Instead, we make a sandbag workout more difficult by addressing other aspects of exercise programming, including:
- How you hold the weight
- The position of your body
- Your plane of motion
- The stability or instability of the weight
In most programs, we don't often think about how we hold a weight, because a typical implement can be held in maybe three or four different ways. A sandbag, however, can be held 11 different ways, with each serving a specific goal. For example, a Bear Hug position—in which you wrap your arms around the bag like it was a long lost relative—is often used to teach proper squatting mechanics. But if you hold the bag over a shoulder (called a Shoulder Squat), now you are challenging your body's ability to resist lateral and rotational forces during a Squat.
In other words, a simple change in holding position moves us from a simple, sagittal plane exercise to a complex, multi-planar Squat.
Similarly, the way we stand when we lift changes our level of stability. Just like when you add weight, however, the increased challenge needs to be incremental.
As for plane of motion, in sandbag training, we use the sagittal plane as a starting point because it is the plane with the greatest amount of stability. Then we challenge the body to resist frontal and then transverse plane forces by progressing to more complex modifications like Shoulder Squats, Rotational Lunges, Rear-Step Deadlifts and Arc Pressing.
Once we have proficiency in resisting these forces, we start teaching people to move through the frontal and then finally the transverse plane, always working from the most to least stable.
The instability of the sandbag itself is probably what people find most interesting. Sandbags can be stable or unstable depending on the bag's dimension and how it is filled. Smaller sandbags tend to be more compact, so they do not shift as much. Larger sandbags are more unstable because of their sheer size, and depending on how they are loaded (maximally or not), they can be very shifty.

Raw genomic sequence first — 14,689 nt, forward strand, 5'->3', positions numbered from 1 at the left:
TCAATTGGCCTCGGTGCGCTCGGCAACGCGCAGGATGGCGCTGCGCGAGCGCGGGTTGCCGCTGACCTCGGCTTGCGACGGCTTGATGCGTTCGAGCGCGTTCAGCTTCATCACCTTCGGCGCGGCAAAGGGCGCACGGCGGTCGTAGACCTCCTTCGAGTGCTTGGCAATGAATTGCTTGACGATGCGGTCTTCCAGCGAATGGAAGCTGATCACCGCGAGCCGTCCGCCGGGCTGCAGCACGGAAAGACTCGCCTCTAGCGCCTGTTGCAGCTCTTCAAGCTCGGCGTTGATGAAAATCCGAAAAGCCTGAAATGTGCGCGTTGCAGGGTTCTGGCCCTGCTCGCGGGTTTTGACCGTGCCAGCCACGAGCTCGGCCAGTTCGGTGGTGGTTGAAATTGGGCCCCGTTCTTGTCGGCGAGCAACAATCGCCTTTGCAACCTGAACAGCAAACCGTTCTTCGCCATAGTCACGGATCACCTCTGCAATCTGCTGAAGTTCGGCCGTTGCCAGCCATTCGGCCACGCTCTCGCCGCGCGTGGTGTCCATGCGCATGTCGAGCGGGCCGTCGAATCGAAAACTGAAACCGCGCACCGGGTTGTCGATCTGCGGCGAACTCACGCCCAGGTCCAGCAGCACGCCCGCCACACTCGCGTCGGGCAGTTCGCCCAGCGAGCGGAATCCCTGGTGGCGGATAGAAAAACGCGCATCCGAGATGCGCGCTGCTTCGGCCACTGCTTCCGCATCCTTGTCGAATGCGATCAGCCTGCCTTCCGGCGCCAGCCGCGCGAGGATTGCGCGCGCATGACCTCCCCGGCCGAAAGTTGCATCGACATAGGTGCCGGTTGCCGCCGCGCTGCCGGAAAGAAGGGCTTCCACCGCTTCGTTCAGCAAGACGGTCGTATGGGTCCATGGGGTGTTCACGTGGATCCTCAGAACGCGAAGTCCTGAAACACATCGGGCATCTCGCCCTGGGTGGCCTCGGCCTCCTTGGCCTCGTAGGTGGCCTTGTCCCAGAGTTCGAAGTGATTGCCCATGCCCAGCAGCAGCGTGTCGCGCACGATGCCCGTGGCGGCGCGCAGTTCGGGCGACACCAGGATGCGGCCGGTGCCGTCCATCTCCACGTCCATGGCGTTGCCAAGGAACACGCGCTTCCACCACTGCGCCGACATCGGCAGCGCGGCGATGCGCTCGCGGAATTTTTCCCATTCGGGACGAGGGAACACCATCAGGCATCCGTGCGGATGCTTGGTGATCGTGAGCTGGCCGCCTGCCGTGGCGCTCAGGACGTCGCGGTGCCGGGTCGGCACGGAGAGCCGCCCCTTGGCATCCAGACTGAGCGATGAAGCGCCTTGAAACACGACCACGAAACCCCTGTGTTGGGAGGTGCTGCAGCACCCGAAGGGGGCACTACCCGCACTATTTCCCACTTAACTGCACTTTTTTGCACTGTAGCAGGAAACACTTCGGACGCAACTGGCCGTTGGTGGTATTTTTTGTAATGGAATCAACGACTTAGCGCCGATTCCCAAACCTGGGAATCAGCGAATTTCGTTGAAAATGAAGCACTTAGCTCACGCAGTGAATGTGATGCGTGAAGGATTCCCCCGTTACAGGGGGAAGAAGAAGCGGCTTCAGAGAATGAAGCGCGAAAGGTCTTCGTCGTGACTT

Mistake 3: You Don't Have a Goal
When I ask coaches and athletes why they are using sandbags, I hear a wide variety of reasons:
"I want to use it because it is primal."
"I use it because it is unstable."
"I use it because it is hardcore."
Such reasons sound fun, but they aren't geared to outcomes. The goal of using any tool is to do something, ideally something that's best done with that tool. You wouldn't use a hammer to turn a screw, so you should know up front what you are trying to accomplish with the sandbag.
Do you want to establish better movement mechanics? Sandbag exercises like the Bear Hug and Press Out Squats will get you there. Do you want to improve your core stability and enhance hip and shoulder flexibility? Sandbag drills like Kneeling Around the World are a way to do so almost instantly. Do you want to learn how to decelerate your body and become more resistant to injury? Drills like Rotational Lunges, Shoveling, and Rotational High Pulls are highly effective.
In future articles, I will explore how to achieve these goals using Dynamic Variable Resistance Training (DVRT), which is really the overarching concept behind what we casually call "sandbag training." Knowing the fundamentals of DVRT transforms the sandbag from a dirty old training tool to an innovative form of functional training that is a true solution for many training needs.